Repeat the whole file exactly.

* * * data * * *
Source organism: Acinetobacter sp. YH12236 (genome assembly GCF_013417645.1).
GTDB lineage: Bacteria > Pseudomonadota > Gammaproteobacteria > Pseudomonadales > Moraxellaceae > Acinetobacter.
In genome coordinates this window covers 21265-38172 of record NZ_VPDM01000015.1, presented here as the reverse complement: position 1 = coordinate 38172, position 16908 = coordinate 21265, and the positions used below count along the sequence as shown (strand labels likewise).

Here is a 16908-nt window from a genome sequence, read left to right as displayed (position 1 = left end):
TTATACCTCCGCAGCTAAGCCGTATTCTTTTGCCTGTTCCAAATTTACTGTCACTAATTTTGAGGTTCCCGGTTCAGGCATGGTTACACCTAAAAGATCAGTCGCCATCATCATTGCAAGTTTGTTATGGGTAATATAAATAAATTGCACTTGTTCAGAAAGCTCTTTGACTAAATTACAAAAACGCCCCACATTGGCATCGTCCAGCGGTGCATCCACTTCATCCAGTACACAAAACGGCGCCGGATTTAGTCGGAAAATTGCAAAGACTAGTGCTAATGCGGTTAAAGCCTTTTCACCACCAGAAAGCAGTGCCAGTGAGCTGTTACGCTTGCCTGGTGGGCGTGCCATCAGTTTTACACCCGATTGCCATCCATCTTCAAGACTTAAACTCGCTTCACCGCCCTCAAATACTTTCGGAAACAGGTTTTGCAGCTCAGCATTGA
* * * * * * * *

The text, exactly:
Source organism: Acinetobacter sp. YH12236 (genome assembly GCF_013417645.1).
GTDB lineage: Bacteria > Pseudomonadota > Gammaproteobacteria > Pseudomonadales > Moraxellaceae > Acinetobacter.
In genome coordinates this window covers 21265-38172 of record NZ_VPDM01000015.1, presented here as the reverse complement: position 1 = coordinate 38172, position 16908 = coordinate 21265, and the positions used below count along the sequence as shown (strand labels likewise).

Here is a 16908-nt window from a genome sequence, read left to right as displayed (position 1 = left end):
TTATACCTCCGCAGCTAAGCCGTATTCTTTTGCCTGTTCCAAATTTACTGTCACTAATTTTGAGGTTCCCGGTTCAGGCATGGTTACACCTAAAAGATCAGTCGCCATCATCATTGCAAGTTTGTTATGGGTAATATAAATAAATTGCACTTGTTCAGAAAGCTCTTTGACTAAATTACAAAAACGCCCCACATTGGCATCGTCCAGCGGTGCATCCACTTCATCCAGTACACAAAACGGCGCCGGATTTAGTCGGAAAATTGCAAAGACTAGTGCTAATGCGGTTAAAGCCTTTTCACCACCAGAAAGCAGTGCCAGTGAGCTGTTACGCTTGCCTGGTGGGCGTGCCATCAGTTTTACACCCGATTGCCATCCATCTTCAAGACTTAAACTCGCTTCACCGCCCTCAAATACTTTCGGAAACAGGTTTTGCAGCTCAGCATTGA